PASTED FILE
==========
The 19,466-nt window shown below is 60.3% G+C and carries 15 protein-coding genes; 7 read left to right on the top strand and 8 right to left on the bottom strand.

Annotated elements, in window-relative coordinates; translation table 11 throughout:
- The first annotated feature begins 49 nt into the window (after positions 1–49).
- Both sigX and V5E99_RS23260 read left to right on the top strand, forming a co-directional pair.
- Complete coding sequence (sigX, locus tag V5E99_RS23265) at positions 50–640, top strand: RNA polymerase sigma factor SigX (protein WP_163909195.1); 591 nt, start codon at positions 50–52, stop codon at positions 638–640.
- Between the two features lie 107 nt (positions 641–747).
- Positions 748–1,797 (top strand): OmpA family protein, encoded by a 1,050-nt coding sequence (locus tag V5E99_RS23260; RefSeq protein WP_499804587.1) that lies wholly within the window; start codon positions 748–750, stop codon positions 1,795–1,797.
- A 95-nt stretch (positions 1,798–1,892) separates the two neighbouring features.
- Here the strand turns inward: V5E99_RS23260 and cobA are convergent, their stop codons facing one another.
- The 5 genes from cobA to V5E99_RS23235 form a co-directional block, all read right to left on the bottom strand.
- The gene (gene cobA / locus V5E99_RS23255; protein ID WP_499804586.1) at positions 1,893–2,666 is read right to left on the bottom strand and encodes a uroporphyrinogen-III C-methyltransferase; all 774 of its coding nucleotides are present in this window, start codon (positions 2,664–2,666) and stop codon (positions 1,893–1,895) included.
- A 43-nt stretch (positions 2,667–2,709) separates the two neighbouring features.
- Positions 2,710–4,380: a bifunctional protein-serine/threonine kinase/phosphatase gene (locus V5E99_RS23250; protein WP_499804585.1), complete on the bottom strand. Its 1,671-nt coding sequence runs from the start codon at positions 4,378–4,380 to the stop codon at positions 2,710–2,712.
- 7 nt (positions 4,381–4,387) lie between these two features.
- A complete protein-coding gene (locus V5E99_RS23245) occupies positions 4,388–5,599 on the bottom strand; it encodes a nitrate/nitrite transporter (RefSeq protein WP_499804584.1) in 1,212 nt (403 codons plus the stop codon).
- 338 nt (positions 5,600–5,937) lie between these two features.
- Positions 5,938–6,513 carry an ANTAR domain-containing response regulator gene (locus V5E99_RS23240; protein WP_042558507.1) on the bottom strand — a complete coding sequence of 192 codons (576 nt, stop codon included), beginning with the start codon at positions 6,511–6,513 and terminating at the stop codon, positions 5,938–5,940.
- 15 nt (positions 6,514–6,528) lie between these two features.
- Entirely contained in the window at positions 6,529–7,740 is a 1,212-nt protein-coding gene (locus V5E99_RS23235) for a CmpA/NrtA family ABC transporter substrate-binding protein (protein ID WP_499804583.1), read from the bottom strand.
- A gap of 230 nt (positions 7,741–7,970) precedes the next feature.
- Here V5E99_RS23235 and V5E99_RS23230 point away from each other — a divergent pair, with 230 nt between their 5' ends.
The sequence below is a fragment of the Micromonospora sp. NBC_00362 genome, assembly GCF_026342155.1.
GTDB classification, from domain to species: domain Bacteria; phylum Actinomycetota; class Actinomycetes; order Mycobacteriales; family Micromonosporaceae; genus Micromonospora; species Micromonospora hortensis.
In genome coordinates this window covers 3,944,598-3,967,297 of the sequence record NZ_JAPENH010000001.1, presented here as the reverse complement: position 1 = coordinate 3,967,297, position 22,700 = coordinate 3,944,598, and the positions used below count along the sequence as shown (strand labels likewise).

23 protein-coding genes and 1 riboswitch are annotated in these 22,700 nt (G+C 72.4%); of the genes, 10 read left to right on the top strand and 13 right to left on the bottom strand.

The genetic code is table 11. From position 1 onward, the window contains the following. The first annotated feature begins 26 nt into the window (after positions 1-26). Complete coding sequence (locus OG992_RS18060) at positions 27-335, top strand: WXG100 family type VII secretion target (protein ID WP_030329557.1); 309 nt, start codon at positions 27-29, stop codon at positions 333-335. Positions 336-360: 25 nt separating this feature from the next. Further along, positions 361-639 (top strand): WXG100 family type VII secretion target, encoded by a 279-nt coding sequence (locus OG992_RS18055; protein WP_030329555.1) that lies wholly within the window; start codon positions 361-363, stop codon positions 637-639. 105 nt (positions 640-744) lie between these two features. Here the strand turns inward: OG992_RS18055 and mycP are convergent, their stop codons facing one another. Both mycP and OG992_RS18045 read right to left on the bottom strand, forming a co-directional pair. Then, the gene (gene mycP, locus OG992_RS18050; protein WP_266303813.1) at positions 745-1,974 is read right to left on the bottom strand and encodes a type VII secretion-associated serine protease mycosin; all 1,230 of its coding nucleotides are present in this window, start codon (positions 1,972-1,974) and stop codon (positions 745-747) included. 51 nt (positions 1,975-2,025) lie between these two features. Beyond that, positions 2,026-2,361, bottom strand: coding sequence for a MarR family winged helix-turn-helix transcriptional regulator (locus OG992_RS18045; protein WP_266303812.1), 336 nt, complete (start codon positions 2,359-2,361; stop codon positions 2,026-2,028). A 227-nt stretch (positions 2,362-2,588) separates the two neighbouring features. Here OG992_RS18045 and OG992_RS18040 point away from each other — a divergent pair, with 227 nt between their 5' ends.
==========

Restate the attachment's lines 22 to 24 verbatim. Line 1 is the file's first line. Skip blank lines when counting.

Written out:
The sequence below is a fragment of the Micromonospora sp. NBC_00362 genome, assembly GCF_026342155.1.
GTDB classification, from domain to species: domain Bacteria; phylum Actinomycetota; class Actinomycetes; order Mycobacteriales; family Micromonosporaceae; genus Micromonospora; species Micromonospora hortensis.
In genome coordinates this window covers 3,944,598-3,967,297 of the sequence record NZ_JAPENH010000001.1, presented here as the reverse complement: position 1 = coordinate 3,967,297, position 22,700 = coordinate 3,944,598, and the positions used below count along the sequence as shown (strand labels likewise).